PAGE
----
Those same pieces of colored glass are coming back into play, and while I believe a lot of horror fans are hungry for “more of the same”, will they be happy if that’s all they get? If the new Friday the 13th is nothing but a bunch of quick murders, minimal suspense, and no actual plot – would fans rejoice? Or would they prefer the same pieces to be presented in a new combination?
A simple shift could make all the difference. A group of teens return to Camp Crystal Lake for “insert reason here”. They soon learn the legend of Jason Voorhees only to be slaughtered one by one by the hockey masked murderer. The new angle would have all the “filler” characters bite the dust half way through the film, leaving only our final girl. An entire 45 minutes could be spent with the lead trying to escape, outsmart, and survive.
My favorite part of most slashers are the chase scenes, so why not make that the major focus? See? There’s nothing really original in that concept, but we take a tired story and present it in a slightly different way…Or do we change nothing?
The release of Rodriguez and Tarantino’s Grindhouse opened the floodgates to faux-retro cinema. I can’t stand it (this coming from someone who utilized fake film scratch on a movie I shot years ago…lame). I’m all for a “throwback” or an “homage” if done through ones own creative kaleidoscope. No matter what, though, digital video looks like modern technology. I don’t care how many scratches, “missing reel” inserts, or cigarette burns you add to your footage. This is not the 80’s. Why is it that indie filmmakers insist on doing this?
Because, the 80’s were the Golden Age, and nothing has come along since to ignite the subgenre the same way. Yes, Scream was great, and some the films that followed its success were fun. The point is, the revival of the 90’s didn’t last very long. Upon Scream 3’s release in 2000, the slasher was already on its last leg…again. So, whether we grew up in the 80’s or the 90’s, we still fondly look back to the Golden Age with memories from either the cinema or the video store. We want to recreate that magic.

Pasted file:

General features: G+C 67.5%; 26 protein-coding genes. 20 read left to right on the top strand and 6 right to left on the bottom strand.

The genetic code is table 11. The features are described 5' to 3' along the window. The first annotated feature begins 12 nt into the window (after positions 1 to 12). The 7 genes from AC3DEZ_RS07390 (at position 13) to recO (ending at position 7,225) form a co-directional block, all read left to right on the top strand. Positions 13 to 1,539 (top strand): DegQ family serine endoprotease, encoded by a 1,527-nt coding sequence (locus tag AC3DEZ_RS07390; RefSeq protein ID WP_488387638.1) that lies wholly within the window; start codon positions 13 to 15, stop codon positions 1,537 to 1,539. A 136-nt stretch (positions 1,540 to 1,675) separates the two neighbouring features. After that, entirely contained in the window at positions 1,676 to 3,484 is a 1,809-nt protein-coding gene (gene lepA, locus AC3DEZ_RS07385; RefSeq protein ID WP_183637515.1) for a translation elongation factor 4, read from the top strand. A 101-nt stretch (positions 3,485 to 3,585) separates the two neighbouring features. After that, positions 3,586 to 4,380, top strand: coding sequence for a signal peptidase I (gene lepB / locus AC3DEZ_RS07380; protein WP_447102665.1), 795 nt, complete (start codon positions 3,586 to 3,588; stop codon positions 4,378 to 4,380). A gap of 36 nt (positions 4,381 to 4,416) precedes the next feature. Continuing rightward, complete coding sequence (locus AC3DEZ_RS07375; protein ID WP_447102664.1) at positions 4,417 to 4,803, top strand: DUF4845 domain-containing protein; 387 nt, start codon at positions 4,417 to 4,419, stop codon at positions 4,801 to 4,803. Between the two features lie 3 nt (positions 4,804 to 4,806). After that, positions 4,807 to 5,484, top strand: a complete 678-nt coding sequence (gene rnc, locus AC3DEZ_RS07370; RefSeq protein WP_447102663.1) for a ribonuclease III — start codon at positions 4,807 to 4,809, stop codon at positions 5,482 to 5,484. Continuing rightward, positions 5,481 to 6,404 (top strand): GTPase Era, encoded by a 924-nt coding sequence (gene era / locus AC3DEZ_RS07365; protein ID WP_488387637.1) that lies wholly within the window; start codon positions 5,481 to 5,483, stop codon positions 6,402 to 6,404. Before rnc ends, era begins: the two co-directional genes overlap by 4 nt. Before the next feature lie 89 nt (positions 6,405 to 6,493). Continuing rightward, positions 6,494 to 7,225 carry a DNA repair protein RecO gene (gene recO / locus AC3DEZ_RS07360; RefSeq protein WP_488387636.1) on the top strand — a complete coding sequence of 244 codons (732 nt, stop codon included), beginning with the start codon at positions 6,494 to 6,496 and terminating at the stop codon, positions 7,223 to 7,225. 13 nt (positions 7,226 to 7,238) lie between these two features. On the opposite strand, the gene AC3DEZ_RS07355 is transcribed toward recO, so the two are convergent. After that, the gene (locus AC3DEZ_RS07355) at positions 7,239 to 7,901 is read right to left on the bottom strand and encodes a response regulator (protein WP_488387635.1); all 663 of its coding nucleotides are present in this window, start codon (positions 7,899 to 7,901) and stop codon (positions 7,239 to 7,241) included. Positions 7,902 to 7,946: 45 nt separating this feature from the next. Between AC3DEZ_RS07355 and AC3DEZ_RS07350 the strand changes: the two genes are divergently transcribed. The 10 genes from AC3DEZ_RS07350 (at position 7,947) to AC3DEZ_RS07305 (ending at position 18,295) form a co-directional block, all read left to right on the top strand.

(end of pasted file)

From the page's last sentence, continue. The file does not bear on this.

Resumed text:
Two recent indies that come pretty close to that magic are All Through the House (2016) and Lake Nowehere (2015). ATTH is a blast of Christmas cruelty, shot with slick digital photography, served up with all the sex and gore an 80’s stalk n’ slash fanatic could dream of. It works because it plays its ludicrous killer Santa plot straight, and it delivers on the expectations of the genre without resorting to faux-retro gimmicks. Lake Nowhere does exactly what I’ve already rallied against; it presents itself as a lost VHS classic. Hypocritical? Sure, but the filmmakers handle this exceptionally well. The film only lasts about 50 minutes so as not to wear out its welcome. Different from ATTH, Lake Nowhere works by NOT delivering on the expectations of its premise, a partying group of kids spend a weekend at a cabin in the woods.
There are two examples of modern films in the subgenre that work for different reasons. ATTH is a film that borrows the tropes and clichés of the 80’s and presents them without any knowing winks to the audience. Lake Nowhere passes itself off as an old school slasher only to go in a wildly different direction, ending on an almost mystical note. Is this the future of the slasher, an amalgam of old and new?
I don’t claim to have all the answers. I believe the key for future slashers’ successes are in the details. Filmmakers must crack the modern audience code in order to elicit maximum scares and minimum eye rolls. Only it can’t be done by ignoring the over 40 years of lessons the subgenre has to offer.
We can’t rely on the meta approach of the 90’s. This brand of humor has been done to death with increasingly diminished returns. Maybe “self-referential” could be replaced by “self-reflective”? If general audiences won’t show up for the meat and potatoes vibe of the 80’s, a subgenre has to make money to thrive after all, maybe we can at least bring back the crazy practical effects and inventive kills of the period. The pacing of 70’s genre fare may bore some of today’s moviegoers, but suspense is always in style. If you can’t blow people away with an original idea, blow them away with masterful filmmaking.
My idea is far from revolutionary or game-changing. It’s pretty simple. Take some of the old, subvert the expectations of the audience, add a pinch of personal style and voila! You have yourself a modern slasher film.
I hope I’ve given you something to chew on. Do we want more of the same, something radically different, or just a fresh take on an old idea. I’m genuinely curious to know what you guys think. What do you want from the upcoming slate of slasher movies? Do you agree there’s no original ideas? Let’s chat down below, fiends!